Starting Point: 1979-1996

Reading Starting Point:  1979-1996, the new collection of essays by and interviews with famed anime creator Hayao Miyazaki, I could not help but recall my experience, decades ago, of encountering similar volumes by Federico Fellini and François Truffaut.  Like these two seminal masters of European cinema, Miyazaki reveals himself to be a deep thinker on many matters, cinematic, literary, ethical and sociological.  He exhibits both intellectual, critical rigorousness and intuitive, emotional fonts of inspiration.  Possessed of a unique vision on display in all of his productions, Miyazaki is nonetheless utterly sympathetic to the works of his peers, able to analyze their films and comics in illuminating detail. 

 

This smorgasbord of generally bite-sized ruminations functions superbly on several levels:  as a partial autobiography of the artist; as an outline history of Japanese anime and animation in general (readers can derive a lifetime course of viewing from the films cited by Miyazaki); as a how-to manual for filmmakers and perceptive viewers; as an anecdote-filled memoir of those with whom Miyazaki has collaborated; and as a self-assessment of the artist's own ouevre.

 

Perhaps the old-fashioned term "humanist" is the best label to apply to the man who gifted us with such classics as Nausicaä of the Valley of the Wind, Laputa: Castle in the Sky, and Spirited Away.  Concerned with humanity's place in the larger universe, empathizing with all types of people, whatever their flaws, a fervent environmentalist, Miyazaki continues to believe in the power of non-ideological art to improve our shared condition.  While humble and modest, he's no plaster saint.  He acknowledges a personal dislike for fellow artist Osama Tezuka, labeling his work meretricious.  He delights in recounting the drunken revels of his youth.  Hard-won grandfatherly aphorisms abound.  "What is hope?  Perhaps it's nothing more than facing hardships with people you think are important."  "No matter how messy things get, we've no choice but to live with vigor and courage."  In short, Miyazaki portrays himself with unsparing honesty, acknowledging the true value of his own contributions to the medium without pomposity or braggadocio.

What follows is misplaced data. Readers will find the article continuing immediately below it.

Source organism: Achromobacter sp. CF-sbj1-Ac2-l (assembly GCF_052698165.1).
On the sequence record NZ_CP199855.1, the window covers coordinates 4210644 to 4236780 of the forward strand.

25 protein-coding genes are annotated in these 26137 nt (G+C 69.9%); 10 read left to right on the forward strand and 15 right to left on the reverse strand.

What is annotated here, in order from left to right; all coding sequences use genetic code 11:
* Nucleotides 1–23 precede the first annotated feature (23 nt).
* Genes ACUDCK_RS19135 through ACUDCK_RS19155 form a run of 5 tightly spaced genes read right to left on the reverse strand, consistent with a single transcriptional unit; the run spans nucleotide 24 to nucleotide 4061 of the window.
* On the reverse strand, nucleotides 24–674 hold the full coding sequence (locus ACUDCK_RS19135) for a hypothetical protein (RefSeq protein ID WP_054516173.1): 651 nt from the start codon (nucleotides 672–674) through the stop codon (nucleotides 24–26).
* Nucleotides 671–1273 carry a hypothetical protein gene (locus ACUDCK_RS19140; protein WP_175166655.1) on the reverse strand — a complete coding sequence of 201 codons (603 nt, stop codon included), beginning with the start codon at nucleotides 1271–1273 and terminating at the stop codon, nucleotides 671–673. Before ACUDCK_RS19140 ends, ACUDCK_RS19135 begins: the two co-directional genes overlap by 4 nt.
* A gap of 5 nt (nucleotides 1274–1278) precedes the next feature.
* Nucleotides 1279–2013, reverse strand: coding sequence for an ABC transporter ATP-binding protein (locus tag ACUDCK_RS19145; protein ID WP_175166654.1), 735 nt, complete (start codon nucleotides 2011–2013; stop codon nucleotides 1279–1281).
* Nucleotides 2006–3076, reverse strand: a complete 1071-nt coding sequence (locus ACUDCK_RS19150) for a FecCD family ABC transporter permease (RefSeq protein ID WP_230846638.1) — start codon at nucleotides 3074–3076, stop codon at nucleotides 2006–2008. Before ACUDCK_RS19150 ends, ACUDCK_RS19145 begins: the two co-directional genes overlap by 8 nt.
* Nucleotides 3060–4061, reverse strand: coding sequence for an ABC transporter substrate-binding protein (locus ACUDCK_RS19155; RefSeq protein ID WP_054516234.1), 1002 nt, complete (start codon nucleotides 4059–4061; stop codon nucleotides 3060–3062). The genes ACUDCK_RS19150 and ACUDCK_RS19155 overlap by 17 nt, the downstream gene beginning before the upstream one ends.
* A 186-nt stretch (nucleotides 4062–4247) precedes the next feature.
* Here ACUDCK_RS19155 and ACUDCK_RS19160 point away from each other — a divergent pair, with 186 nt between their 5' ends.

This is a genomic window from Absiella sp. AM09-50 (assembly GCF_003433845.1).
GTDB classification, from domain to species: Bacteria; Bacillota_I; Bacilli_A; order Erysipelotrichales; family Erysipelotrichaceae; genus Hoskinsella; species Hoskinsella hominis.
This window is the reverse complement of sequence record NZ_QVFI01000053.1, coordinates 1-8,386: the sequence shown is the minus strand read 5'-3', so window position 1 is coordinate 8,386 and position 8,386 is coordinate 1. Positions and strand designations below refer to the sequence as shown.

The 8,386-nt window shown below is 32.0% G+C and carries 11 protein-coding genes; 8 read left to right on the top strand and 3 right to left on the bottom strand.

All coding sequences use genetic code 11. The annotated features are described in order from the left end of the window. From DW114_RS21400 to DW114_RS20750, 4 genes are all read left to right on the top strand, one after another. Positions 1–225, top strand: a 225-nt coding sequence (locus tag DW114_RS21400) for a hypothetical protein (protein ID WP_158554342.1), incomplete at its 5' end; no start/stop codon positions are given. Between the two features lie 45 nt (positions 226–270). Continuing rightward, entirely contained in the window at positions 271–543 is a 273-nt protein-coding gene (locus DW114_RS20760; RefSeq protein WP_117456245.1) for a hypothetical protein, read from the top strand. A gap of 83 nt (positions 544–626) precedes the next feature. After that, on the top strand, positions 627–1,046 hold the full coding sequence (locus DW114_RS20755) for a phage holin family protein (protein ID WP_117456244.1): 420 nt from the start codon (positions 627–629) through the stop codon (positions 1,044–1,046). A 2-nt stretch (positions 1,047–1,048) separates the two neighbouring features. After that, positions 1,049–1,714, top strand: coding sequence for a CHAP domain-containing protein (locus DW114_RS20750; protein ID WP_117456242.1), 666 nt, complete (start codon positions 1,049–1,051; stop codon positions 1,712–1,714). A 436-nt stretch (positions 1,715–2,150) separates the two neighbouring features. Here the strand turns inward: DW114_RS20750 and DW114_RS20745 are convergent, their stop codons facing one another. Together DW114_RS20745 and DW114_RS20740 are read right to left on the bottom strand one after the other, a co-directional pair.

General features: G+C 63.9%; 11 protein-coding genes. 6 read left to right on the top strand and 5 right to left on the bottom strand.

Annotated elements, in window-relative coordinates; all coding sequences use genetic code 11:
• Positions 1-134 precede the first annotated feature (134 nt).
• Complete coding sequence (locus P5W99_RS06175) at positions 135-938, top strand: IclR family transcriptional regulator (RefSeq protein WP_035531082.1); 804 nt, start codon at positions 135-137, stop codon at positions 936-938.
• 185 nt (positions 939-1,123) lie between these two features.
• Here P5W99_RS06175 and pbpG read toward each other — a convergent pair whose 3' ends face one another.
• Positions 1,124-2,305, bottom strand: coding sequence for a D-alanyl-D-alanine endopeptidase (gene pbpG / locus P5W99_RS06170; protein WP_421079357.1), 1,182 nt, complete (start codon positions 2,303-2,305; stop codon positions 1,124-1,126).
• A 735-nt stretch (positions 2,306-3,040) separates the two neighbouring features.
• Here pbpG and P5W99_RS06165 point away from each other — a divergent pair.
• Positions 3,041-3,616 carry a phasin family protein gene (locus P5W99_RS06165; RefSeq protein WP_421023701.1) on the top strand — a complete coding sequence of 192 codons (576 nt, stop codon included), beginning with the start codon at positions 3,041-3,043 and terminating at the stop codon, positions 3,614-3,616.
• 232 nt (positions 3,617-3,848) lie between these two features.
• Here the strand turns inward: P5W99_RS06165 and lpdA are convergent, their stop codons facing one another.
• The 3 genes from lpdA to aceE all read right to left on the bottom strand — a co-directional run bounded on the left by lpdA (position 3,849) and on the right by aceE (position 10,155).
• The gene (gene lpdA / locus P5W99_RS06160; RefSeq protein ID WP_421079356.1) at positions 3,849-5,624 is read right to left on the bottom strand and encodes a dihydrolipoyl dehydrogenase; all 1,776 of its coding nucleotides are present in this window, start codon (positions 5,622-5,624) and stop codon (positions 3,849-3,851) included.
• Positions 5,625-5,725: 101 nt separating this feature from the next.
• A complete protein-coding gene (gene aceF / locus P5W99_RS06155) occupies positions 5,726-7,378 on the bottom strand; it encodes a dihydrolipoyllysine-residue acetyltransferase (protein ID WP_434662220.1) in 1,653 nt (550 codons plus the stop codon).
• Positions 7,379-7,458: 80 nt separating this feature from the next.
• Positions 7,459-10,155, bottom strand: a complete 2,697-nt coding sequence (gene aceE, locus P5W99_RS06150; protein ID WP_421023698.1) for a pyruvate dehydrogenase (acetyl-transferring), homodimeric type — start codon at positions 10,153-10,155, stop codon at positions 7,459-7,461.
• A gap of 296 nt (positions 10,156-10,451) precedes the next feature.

Given the overall excellent presentation of this material by the publisher, including the footnoting of foreign names and terms, the lack of a handy index is surprising.  Such a feature would have made the many anticipated return visits to this book even more fruitful.

 

 

April 18: "[W]ould it be too bold to imagine that all warm-blooded animals have arisen from one living filament…?"

Donna Tartt's The Goldfinch is the winner of the 2014 Pulitzer Prize for Fiction. James Parker calls this Dickensian coming-of-age novel "an enveloping…

advertisement
Books, CDs, DVDs to know about now
Poems That Make Grown Men Cry

And women too.  Luminaries from Colin Firth to Nick Cave and Jonathan Franzen chose the poems that bring them to tears, and the result is a stunning collection of poignant verse from writers like Auden, Whitman, Bishop, Larkin, Neruda and many others.  Warning: choking-up hazard.

The King of Pain

Trapped beneath his entertainment system, reality TV mastermind Rick Salter reflects on his life and tries to piece together the events of the previous evening. Seth Kaufman’s romp is an outrageous meditation on pain and entertainment in a deranged world in which the two are often interchangeable.

The Good Inn

Frank Black, frontman for the Pixies, has written a transgressive historical fiction with shades of Thomas Pynchon (focused as it is on the history of explosives and cinematic pornography), all set in a hallucinatory Edwardian Europe.